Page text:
When fishing Black Hills beaver ponds, it's best to try to catch the fish that's closest to you first. Certainly, if a fly line lands on top of a fish it will spook. And then the other fish in the beaver pond are likely to pick up on the fright and be much harder to entice with an offering.

Beaver pond fishing is a favorite of fishermen who like to use dry flies. The peak of summer is also the high time for insect activity. That's when trout will actively look for insects on the water surface.

It's really quite a lot of fun catching these beaver pond trout on a dry fly. The water is so clear and often so smooth that you see the trout lurking just under the surface. You can cast out and, if you are lucky and the conditions are right, watch the trout come up and take your fly.

Normally, you can't do that too much because after a few fish, the others become "educated" and don't bite. However, for a fish or two, the fishing is quite exciting.

You can use a small barbless dry fly and quickly unhook the fish, turning it loose virtually unharmed. The less thrashing around you and the trout do while landing and releasing, the better.

Not only is the use of a barbless hook easier on the trout, but it also enables you to create less commotion while releasing it and, ultimately, to catch more fish.

About any of the standard dry flies will work on brook trout. They're generally not too picky. In the Black Hills, the Adams and Blue-Winged Olive are popul

ar.

During grasshopper season, the grasshopper patterns work great, as might be expected. And fishing them is fun. You can plop a grasshopper down a lot more sloppily and harder on the water than you can some of the more delicate dry flies. The trout probably expects a grasshopper to jump into the water rather crudely, anyway.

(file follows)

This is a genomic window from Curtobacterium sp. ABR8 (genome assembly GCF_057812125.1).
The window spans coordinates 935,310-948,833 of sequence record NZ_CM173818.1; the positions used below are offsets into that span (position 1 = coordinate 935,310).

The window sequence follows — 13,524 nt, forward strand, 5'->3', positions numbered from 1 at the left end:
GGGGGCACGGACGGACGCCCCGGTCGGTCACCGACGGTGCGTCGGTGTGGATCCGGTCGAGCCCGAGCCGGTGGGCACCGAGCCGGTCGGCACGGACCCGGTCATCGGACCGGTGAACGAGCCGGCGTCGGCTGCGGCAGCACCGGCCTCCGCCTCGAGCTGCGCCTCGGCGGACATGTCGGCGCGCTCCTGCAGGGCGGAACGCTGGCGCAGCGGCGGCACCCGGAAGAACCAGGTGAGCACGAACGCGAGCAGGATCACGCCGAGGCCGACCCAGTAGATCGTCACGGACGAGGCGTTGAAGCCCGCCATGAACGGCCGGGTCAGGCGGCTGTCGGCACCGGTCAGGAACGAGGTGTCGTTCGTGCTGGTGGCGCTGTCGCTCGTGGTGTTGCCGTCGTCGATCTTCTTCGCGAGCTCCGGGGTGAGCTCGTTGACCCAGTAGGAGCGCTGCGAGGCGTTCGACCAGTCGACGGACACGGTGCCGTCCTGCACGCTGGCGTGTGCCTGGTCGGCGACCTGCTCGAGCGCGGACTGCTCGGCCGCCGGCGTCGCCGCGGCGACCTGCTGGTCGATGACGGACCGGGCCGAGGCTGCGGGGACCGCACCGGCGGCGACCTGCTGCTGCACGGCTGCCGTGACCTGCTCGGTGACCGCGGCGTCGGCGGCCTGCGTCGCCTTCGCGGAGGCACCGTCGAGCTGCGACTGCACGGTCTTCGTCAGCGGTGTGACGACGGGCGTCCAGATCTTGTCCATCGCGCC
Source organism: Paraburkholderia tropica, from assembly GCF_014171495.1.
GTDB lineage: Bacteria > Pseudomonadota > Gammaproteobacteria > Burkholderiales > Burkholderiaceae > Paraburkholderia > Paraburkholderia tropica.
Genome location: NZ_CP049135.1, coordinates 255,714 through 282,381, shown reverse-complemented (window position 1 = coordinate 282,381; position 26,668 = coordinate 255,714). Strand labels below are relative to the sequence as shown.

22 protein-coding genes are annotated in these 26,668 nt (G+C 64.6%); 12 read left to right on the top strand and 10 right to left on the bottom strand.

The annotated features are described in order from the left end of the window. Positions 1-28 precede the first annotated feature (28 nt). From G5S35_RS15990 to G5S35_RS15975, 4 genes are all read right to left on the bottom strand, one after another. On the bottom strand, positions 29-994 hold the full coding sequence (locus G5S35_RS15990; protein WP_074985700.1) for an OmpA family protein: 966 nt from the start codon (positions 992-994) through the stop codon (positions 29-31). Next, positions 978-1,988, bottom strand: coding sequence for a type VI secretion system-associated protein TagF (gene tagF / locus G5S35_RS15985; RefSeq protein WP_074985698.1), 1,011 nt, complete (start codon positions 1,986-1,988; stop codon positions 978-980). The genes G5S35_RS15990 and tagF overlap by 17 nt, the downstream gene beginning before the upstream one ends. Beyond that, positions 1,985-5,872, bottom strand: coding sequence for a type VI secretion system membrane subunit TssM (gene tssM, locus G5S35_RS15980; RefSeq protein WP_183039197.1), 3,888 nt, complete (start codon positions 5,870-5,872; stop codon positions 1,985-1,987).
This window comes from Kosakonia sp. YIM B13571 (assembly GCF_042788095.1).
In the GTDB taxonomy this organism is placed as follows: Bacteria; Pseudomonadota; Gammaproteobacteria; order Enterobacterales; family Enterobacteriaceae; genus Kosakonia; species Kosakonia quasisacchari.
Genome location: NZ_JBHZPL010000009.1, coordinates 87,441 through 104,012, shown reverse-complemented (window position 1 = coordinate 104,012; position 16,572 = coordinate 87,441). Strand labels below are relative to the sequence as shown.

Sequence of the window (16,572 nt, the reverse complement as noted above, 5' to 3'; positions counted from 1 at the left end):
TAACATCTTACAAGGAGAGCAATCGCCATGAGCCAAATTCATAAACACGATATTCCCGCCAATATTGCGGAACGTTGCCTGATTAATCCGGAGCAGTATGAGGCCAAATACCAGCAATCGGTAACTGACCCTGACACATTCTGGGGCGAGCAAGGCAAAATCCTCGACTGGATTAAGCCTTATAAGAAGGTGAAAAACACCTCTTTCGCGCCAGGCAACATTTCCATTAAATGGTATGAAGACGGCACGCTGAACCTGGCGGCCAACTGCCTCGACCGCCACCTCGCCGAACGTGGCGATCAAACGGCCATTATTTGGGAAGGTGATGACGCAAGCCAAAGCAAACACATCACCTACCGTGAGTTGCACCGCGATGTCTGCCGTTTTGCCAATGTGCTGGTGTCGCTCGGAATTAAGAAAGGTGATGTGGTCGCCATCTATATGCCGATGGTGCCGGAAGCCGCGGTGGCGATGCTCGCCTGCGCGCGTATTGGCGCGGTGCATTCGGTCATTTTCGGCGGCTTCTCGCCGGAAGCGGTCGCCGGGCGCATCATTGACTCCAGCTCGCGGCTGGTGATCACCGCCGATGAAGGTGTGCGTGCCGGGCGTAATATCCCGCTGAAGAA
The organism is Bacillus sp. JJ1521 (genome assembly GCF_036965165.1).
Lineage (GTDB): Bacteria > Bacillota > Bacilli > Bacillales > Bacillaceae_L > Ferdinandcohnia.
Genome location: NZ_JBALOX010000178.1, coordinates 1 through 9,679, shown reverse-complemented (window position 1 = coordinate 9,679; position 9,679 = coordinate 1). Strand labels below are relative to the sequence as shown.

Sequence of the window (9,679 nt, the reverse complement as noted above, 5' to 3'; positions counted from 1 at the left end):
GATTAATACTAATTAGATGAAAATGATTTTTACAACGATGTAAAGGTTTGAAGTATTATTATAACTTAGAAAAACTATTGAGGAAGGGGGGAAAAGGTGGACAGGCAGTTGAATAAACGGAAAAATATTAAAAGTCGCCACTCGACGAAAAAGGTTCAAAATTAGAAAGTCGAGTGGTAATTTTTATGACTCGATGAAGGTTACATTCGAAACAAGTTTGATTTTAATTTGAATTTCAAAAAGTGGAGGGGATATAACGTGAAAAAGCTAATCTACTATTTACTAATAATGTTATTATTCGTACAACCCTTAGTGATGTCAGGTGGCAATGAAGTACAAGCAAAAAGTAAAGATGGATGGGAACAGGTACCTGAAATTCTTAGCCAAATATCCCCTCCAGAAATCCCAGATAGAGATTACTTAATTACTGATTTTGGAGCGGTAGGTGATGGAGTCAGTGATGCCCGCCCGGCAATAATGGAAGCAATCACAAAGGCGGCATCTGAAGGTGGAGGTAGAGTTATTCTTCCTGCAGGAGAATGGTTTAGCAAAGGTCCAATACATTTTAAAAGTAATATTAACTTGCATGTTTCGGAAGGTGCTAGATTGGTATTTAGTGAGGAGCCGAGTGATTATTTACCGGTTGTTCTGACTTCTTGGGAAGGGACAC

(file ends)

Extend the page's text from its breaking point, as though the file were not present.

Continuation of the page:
Trout tend to attack the hopper a little more aggressively than when going after a tiny dry fly.

There usually isn't just one single beaver pond to fish. It's likely there's a string of them stretched out up and down a stream bottom. Beavers are industrious animals.

It's a good thing for trout fishermen that lots of these beaver dams exist. That way, after you spook the fish in one, you can move on to fish the next one.

The best beaver dams for holding trout and are usually the ones that are still active, but which the beaver is about to abandon. These are still in good shape with lots of deep water, and they've been around long enough to attract lots of trout.

The newer dams tend to be a little murkier where the beavers have stirred up the mud. The older dams silt in and get shallow. That kind doesn't hold many trout.

As you hunt for beaver dams, you'll want to go mostly to the smaller streams. That's where the beavers like it. There's lots of food, and the streams are small enough for the animals to work with them.

The big, main stretches of Rapid Creek or Spearfish Creek are too big for beavers to have any success at dam building. The water flow is too great, and high water washes away all their work.

Another thing beavers look for is a good food supply. In the Midwest in farm country, they'll actually eat corn and cut cornstalks.

Of course, not many farmers would try to grow corn in the Black Hills. Aspen and birch are the favored foods for beavers. Once in awhile you will see where a beaver has been gnawing on a ponderosa pine. It takes a hungry - or dumb - beaver, indeed, to stick his teeth into the resinous trunk of that pine.

Perhaps the greatest thing about fishing beaver ponds in the Black Hills is the beauty of the setting. Beaver ponds are always located on stream bottoms, of course. The riparian habitat is lush with life. You'll be able to see some of it.

After you've spooked the trout in a beaver pond, it's fun to go up and sit above it on the bank. After five or 10 minutes the trout will start feeding again. Life in the beaver pond will get back to normal, and you can take it all in.

The trout will be dimpling the water as they eat terrestrial insects that make the fatal mistake of jumping or falling in. And they devour nymphs that come up from the rich muck on the bottom of the beaver pond.

This attracts other creatures as well. If you're really lucky, you may see an osprey or a bald eagle, as they sometimes hang around Black Hills beaver ponds. The birds are big fish eaters.

And of course, the regular inhabitants of the Black Hills show up, especially at dawn and dusk. Deer, elk, and raccoons make their way to the water; on rare occasions you may even see minks. All of which makes these beaver ponds great places to fish and enjoy a summer day.